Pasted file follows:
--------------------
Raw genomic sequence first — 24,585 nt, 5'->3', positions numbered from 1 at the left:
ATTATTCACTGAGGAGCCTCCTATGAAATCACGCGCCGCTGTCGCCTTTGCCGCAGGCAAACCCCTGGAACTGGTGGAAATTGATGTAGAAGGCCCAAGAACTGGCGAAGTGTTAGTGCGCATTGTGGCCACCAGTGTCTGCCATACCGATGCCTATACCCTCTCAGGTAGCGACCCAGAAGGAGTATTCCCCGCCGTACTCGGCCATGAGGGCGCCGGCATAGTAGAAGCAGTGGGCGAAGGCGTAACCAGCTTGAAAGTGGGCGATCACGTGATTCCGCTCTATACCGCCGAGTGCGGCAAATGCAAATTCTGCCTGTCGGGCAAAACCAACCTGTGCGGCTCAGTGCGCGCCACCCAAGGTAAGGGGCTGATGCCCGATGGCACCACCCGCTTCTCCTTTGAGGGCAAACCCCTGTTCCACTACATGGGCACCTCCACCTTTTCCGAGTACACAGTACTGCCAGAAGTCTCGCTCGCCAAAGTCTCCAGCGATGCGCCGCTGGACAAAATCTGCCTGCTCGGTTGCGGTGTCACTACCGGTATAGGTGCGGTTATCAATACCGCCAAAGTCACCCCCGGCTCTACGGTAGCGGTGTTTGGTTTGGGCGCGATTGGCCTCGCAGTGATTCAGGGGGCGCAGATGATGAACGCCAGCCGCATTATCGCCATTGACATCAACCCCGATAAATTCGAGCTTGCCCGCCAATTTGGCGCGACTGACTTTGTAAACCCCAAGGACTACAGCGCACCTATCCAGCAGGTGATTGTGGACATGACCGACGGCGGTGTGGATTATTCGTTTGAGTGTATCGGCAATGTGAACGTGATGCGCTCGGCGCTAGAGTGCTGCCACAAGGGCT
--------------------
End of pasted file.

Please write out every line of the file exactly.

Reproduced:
Raw genomic sequence first — 24,585 nt, 5'->3', positions numbered from 1 at the left:
ATTATTCACTGAGGAGCCTCCTATGAAATCACGCGCCGCTGTCGCCTTTGCCGCAGGCAAACCCCTGGAACTGGTGGAAATTGATGTAGAAGGCCCAAGAACTGGCGAAGTGTTAGTGCGCATTGTGGCCACCAGTGTCTGCCATACCGATGCCTATACCCTCTCAGGTAGCGACCCAGAAGGAGTATTCCCCGCCGTACTCGGCCATGAGGGCGCCGGCATAGTAGAAGCAGTGGGCGAAGGCGTAACCAGCTTGAAAGTGGGCGATCACGTGATTCCGCTCTATACCGCCGAGTGCGGCAAATGCAAATTCTGCCTGTCGGGCAAAACCAACCTGTGCGGCTCAGTGCGCGCCACCCAAGGTAAGGGGCTGATGCCCGATGGCACCACCCGCTTCTCCTTTGAGGGCAAACCCCTGTTCCACTACATGGGCACCTCCACCTTTTCCGAGTACACAGTACTGCCAGAAGTCTCGCTCGCCAAAGTCTCCAGCGATGCGCCGCTGGACAAAATCTGCCTGCTCGGTTGCGGTGTCACTACCGGTATAGGTGCGGTTATCAATACCGCCAAAGTCACCCCCGGCTCTACGGTAGCGGTGTTTGGTTTGGGCGCGATTGGCCTCGCAGTGATTCAGGGGGCGCAGATGATGAACGCCAGCCGCATTATCGCCATTGACATCAACCCCGATAAATTCGAGCTTGCCCGCCAATTTGGCGCGACTGACTTTGTAAACCCCAAGGACTACAGCGCACCTATCCAGCAGGTGATTGTGGACATGACCGACGGCGGTGTGGATTATTCGTTTGAGTGTATCGGCAATGTGAACGTGATGCGCTCGGCGCTAGAGTGCTGCCACAAGGGCT